Recurrent Neural Networks for Predicting Mobile Device State

Recurrent Neural Networks for Predicting Mobile Device State

DOI: 10.4018/978-1-5225-7368-5.ch075
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Nowadays, mobile devices are ubiquitous in modern life as they allow users to perform virtually any task, from checking e-mails to playing video games. However, many of these operations are conditioned by the state of mobile devices. Therefore, knowing the current state of mobile devices and predicting their future states is a crucial issue in different domains, such as context-aware applications or ad-hoc networking. Several authors have proposed to use different machine learning methods for predicting some aspect of mobile devices' future states. This chapter aims at predicting mobile devices' battery charge, whether it is plugged to A/C, and screen and WiFi state. To fulfil this goal, the current state of a mobile device can be regarded as the consequence of the previous sequence of states, meaning that future states can be predicted by known previous ones. This chapter focuses on using recurrent neural networks for predicting future states.
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Smartphones have become a key part of everyday life as an essential tool for their users. People have fully integrated mobile devices into their lives by using them to communicate with friends, check e-mails, play games, record physical activities and take pictures, among other possible uses. Moreover, smartphones are equipped with several features (WiFi, GPS, and Bluetooth among others) that can record activities and contextual information, such as location, application usage, and even messaging and calling behaviour. Hence, smartphones are interesting options for tracking and mining user behaviour in daily life (Do and Gatica-Perez, 2014). This information offers new opportunities to analyse human behaviour aiming at enhancing the user experience with mobile devices and, at the same time, helping to ease the use of smartphones’ services (Rios et al., 2014).

Several domains leverage on the prediction of mobile devices' states (Pejovic and Musolesi, 2015; Niroshinie et al., 2013; Ravi et al., 2008). For example, in the development of context aware applications, the predictions could be useful for determining the context in which applications are running. Such context aware applications are encompassed in a concept called “Anticipatory Mobile Computing” (AMC) (Pejovic and Musolesi, 2015). The goal of AMC is deciding which actions should be taken based on predicted future states to improve the outcome. AMC concepts are present in personal assistance technology (such as Google Now, Microsoft Cortana or Siri), healthcare applications and smart cities. Personal assistance technology uses state prediction to provide relevant information to the user before such information is requested. For example, predicting that the hour in which the user goes to work allows personal assistance technology to provide information about traffic and weather, which might be relevant to the user.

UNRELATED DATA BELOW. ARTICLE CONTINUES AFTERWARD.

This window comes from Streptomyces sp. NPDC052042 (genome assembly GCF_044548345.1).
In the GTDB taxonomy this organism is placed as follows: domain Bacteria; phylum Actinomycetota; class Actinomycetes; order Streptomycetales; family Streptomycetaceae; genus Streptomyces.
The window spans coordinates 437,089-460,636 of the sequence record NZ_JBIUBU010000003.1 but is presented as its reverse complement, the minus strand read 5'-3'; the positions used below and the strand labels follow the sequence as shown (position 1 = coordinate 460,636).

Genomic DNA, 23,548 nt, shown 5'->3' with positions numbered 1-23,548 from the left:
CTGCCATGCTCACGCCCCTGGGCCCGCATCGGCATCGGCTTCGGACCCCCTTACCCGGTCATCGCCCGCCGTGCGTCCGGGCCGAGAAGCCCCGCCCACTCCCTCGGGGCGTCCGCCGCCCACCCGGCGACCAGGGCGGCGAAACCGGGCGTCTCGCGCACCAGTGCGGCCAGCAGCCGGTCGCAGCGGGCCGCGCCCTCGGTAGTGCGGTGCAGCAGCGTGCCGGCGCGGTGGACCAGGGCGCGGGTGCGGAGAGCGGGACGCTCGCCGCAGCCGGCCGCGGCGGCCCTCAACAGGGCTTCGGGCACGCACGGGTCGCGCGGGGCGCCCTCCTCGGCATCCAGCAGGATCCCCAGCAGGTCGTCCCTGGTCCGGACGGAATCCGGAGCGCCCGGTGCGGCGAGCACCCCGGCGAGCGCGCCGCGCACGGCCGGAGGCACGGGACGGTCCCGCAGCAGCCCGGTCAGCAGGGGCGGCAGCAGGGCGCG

Other use of predictions can be found in mobile cloud computing (Niroshinie et al., 2013). One of its key proposals is moving computing from mobile devices to the cloud to reduce battery consumption. However, to effectively reduce battery consumption, it is necessary to predict whether the energy requirements for communicating are lower than those of processing. In addition, if the mobile device is not going to be connected to the Internet when the cloud finishes its work, computation results will be unavailable. This might lead to the repetition of the computation in the mobile device, which would waste more energy than if the mobile device had performed the computation in the first place. These are just a few examples of the developing mobile device state prediction techniques’ importance.

The current state of mobile devices can be regarded as the consequence of the previous states. Consequently, future behaviour can be predicted based on how a user has been using his/her device. The generation of predictive models of human behaviour has emerged as a topic of interest in several areas, such as recommendation systems, context-aware services, and personalised and adaptive interfaces. For example, several studies have focused on predicting the probability of users to be at a particular place at a given time. Also, Do and Gatica-Perez (2014) and Liao et al. (2012) aimed at predicting which application the user will use next based on contextual information to reduce the time users spend on searching for a specific application.

Although mobile devices constantly evolve as they provide increasing functionality due to the improvements in processing power, storage capabilities, graphics and connectivity; battery capacities do not experience the same growth (Ravi et al., 2008). Power emerges as a critical resource for battery-powered systems as mobile devices. Hence, battery management becomes a crucial requirement to users. Providing battery management information requires the ability to accurately predict remaining battery life in a dynamically changing system. Interestingly, most of the studies in the literature focus on offering location prediction, or application personalisation, instead of analysing the impact of user behaviour in battery level and life. In this context, this work evaluates the suitability of Recurrent Neural Networks (RNN) for predicting future battery levels of mobile devices based on the users’ usage pattern of different features, such as the WiFi connection or screen status, among others.

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